Shriver (2007) defines Down syndrome as that physical condition whereby a person experiences certain physical and mental symptoms as a result of possessing an extra copy of the chromosome 21. He further explains that an ordinary egg which has undergone fertilization has only 23 pairs of chromosomes. A person with this condition has brain and physical impairments due to the presence of this extra chromosome. This means that physical and importantly mental development is significantly slower than those without the condition.
However, the effects of this condition differ from person to person. Nonetheless, there are various symptoms that apply across the board and Shriver goes ahead to outline them. One of the mental factors includes retardation which limits an individual’s use of his mental faculties and limits his responsive powers. Moreover, they may have slow language and motor development. There are several physical symptoms including flat face, short neck and abnormally shaped ears. Others include deep crease in their palms, white spots in eyes, poor muscle tones and small feet and hands.
In addition people suffering from Down syndrome experience a myriad of other health complications. These include skeletal problems, celiac disease, eye problems, thyroid dysfunction, dementia, and intestinal problems, hearing difficulties, heart diseases and many more. It is a condition that has no cure and the only hope for such people is early intervention to mitigate future complications. Children with this condition are usually subjected to various procedures to enhance their possibility of leading normal lives.
These include speech therapy to improve communication skills and exercise to increase motor skills. Special education and attention in schools also goes along way in helping such children. Those at higher risk of having children with the syndrome include women over 40 or those who have already had babies with the syndrome. Humanity is afflicted with many shortcomings and our mortality ensures that we have no significant say in the outcomes of our physical bodies. For who would gladly invite sickness or disabilities save only the paradox of the smoker who despite adequate warning still puffs away?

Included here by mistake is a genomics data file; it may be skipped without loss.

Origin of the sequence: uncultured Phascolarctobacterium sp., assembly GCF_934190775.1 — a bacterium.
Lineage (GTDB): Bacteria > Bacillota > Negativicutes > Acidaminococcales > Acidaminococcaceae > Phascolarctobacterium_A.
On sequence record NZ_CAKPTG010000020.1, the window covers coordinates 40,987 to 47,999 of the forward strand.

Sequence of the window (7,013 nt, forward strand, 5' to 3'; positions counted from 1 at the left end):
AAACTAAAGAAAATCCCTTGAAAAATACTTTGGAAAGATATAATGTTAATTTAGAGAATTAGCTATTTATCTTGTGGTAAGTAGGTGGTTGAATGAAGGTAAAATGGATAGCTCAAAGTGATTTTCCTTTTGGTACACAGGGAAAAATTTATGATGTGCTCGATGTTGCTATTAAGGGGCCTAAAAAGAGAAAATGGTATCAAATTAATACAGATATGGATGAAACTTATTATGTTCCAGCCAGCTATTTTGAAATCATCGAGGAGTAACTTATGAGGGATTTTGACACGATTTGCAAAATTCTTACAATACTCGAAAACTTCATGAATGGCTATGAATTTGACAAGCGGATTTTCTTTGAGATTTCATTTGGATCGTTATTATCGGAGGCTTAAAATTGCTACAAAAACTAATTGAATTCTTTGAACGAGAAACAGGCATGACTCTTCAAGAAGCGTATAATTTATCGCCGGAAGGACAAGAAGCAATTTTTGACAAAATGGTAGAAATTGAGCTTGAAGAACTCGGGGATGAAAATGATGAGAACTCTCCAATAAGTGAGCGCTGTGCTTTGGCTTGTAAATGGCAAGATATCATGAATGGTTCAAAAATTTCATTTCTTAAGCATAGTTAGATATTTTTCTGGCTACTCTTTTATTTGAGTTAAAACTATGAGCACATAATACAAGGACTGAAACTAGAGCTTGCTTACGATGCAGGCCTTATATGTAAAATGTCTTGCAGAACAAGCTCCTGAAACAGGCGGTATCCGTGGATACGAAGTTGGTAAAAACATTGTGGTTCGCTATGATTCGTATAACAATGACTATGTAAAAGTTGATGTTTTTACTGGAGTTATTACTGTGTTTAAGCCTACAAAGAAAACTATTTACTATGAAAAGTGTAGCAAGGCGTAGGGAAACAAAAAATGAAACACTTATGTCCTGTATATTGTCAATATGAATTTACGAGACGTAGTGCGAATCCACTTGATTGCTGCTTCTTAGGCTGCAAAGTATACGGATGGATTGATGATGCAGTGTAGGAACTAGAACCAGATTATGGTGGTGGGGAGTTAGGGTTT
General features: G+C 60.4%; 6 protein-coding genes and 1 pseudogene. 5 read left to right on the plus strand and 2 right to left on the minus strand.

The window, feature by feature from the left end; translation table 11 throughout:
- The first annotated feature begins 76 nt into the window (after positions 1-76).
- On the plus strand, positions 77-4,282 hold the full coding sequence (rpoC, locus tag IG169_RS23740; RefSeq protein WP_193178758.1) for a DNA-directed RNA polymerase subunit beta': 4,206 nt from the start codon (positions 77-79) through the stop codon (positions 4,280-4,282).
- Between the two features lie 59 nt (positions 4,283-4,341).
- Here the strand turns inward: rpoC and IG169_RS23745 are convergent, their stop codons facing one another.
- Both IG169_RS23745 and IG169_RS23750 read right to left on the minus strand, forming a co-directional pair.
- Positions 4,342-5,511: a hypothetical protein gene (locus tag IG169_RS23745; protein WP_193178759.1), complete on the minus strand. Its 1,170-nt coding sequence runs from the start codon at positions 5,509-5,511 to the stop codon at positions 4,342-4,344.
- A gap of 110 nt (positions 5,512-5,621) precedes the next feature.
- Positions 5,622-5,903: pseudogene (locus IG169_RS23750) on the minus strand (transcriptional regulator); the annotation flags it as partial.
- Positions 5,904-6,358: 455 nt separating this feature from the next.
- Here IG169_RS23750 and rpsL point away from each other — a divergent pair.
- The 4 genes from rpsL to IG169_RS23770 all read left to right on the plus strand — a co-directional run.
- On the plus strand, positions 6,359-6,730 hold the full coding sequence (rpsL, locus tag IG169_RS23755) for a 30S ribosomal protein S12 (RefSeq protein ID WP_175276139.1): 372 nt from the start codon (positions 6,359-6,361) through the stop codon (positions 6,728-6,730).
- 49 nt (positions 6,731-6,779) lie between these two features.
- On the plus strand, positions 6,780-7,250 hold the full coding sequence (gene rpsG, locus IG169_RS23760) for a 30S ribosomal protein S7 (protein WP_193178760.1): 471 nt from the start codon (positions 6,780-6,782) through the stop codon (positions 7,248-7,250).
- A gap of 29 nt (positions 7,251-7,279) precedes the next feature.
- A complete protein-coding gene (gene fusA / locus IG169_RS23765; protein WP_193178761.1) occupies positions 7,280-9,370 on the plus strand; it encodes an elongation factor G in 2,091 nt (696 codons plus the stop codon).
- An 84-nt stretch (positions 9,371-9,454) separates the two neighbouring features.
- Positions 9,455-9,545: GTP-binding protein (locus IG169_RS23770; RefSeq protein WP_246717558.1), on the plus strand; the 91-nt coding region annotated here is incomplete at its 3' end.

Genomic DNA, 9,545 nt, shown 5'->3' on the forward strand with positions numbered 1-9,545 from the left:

In this light it is beyond our will or choice to determine the physical health of our babies and therefore conception of babies with Down syndrome is out of sheer misfortune and beyond medicinal or behavioral prevention. Parents who conceive such babies should make an ethical decision to seek early help and make a moral decision to abstain from aborting such an infant. Statistics show that for cases of such pregnancies, over 93% of the m lead to abortion. It has become clear that in most medical cases early intervention makes a very big difference and it is time all women ensured they had prenatal care.
In this regard the government should do enough to make health care accessible to all regardless of race or status in society. The current health care system is biased since it focuses more on the financial ability to cater for the cost and ignores the medical needs of those who cannot afford it. Furthermore, there is a need to initiate community awareness campaigns to counter such other factors like religions and cults that might advocate against medical treatments.
It is important to try to educate the public on the importance of embracing humanity without discrimination to ensure that people the condition are not stigmatized. Schools should also create programs that pay special attention to such children to improve on their shortcomings. Lastly parents must strive to reassure their children that their as good as their other peers since confidence on their part will affect he direction their lives take. Reference Eunice Kennedy Shriver. (2007). National Institute of Child Health and human Development: Down Syndrome. Retrieved July 13, 2009 from file:///H:/Down_Syndrome. cfm.